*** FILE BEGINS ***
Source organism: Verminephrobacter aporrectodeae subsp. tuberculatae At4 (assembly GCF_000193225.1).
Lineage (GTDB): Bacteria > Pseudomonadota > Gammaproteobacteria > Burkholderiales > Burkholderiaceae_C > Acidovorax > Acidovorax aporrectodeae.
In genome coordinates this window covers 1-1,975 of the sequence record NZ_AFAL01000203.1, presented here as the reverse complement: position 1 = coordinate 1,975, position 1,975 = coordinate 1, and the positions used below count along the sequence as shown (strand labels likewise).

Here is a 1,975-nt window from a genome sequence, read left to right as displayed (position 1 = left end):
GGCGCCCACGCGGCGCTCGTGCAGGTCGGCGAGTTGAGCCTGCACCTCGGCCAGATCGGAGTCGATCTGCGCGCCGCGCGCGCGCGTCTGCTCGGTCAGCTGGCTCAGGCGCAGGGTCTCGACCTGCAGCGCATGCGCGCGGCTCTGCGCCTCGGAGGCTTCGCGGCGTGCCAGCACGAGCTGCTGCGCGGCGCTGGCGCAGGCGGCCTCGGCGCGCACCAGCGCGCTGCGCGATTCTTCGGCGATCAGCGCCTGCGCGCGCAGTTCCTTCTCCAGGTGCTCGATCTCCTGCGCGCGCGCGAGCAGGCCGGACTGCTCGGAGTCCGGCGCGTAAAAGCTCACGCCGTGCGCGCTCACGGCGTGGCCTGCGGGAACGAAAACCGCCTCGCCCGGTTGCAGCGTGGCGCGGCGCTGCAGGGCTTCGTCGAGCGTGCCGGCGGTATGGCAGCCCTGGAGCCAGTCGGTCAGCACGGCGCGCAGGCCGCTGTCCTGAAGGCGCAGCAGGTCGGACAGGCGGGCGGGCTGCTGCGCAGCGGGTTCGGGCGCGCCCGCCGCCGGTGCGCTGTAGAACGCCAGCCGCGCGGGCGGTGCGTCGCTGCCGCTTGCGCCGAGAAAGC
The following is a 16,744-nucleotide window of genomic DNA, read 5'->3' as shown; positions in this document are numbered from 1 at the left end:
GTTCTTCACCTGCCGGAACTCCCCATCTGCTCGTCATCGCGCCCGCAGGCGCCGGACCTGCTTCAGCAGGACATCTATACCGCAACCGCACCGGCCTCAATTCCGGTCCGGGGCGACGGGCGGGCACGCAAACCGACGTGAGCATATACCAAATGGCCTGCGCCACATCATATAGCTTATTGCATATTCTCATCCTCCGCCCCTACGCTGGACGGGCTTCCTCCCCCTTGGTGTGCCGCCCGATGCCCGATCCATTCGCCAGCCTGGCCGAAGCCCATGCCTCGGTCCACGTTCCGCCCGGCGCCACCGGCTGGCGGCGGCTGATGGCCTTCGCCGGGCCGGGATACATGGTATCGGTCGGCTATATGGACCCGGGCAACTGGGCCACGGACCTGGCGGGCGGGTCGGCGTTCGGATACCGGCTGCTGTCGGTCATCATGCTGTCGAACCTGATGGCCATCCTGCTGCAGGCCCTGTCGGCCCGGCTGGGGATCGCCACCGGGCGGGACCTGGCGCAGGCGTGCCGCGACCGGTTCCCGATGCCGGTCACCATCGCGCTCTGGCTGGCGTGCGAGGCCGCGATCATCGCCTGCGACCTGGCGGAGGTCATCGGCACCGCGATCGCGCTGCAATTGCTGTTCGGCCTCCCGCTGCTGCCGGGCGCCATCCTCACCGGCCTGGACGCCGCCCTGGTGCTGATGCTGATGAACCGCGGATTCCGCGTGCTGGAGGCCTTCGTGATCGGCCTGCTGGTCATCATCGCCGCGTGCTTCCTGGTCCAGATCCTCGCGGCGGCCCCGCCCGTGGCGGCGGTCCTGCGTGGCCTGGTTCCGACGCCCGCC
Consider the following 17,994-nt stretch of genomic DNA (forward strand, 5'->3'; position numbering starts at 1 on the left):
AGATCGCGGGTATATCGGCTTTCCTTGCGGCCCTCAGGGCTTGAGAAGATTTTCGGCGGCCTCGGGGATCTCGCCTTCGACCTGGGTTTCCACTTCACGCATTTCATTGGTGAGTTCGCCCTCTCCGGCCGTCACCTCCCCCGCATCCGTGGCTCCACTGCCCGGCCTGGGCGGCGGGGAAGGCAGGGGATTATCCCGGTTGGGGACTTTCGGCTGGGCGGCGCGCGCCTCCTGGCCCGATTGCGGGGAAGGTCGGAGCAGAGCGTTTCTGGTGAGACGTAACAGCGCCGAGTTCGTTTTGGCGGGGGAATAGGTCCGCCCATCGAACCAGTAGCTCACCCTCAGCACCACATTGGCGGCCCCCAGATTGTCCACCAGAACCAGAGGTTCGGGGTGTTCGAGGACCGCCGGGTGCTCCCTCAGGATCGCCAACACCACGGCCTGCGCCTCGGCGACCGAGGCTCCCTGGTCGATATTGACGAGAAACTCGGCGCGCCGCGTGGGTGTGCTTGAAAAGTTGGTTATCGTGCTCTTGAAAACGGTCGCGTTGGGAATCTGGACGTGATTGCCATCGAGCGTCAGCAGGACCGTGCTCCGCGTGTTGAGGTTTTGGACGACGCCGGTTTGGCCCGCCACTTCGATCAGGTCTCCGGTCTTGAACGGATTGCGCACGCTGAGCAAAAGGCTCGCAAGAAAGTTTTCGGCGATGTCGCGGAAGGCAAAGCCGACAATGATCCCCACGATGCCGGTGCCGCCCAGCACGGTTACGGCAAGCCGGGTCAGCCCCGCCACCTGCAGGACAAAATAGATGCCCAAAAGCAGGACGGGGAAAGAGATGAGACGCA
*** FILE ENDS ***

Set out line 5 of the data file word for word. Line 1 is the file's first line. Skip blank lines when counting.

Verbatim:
GGCGCCCACGCGGCGCTCGTGCAGGTCGGCGAGTTGAGCCTGCACCTCGGCCAGATCGGAGTCGATCTGCGCGCCGCGCGCGCGCGTCTGCTCGGTCAGCTGGCTCAGGCGCAGGGTCTCGACCTGCAGCGCATGCGCGCGGCTCTGCGCCTCGGAGGCTTCGCGGCGTGCCAGCACGAGCTGCTGCGCGGCGCTGGCGCAGGCGGCCTCGGCGCGCACCAGCGCGCTGCGCGATTCTTCGGCGATCAGCGCCTGCGCGCGCAGTTCCTTCTCCAGGTGCTCGATCTCCTGCGCGCGCGCGAGCAGGCCGGACTGCTCGGAGTCCGGCGCGTAAAAGCTCACGCCGTGCGCGCTCACGGCGTGGCCTGCGGGAACGAAAACCGCCTCGCCCGGTTGCAGCGTGGCGCGGCGCTGCAGGGCTTCGTCGAGCGTGCCGGCGGTATGGCAGCCCTGGAGCCAGTCGGTCAGCACGGCGCGCAGGCCGCTGTCCTGAAGGCGCAGCAGGTCGGACAGGCGGGCGGGCTGCTGCGCAGCGGGTTCGGGCGCGCCCGCCGCCGGTGCGCTGTAGAACGCCAGCCGCGCGGGCGGTGCGTCGCTGCCGCTTGCGCCGAGAAAGC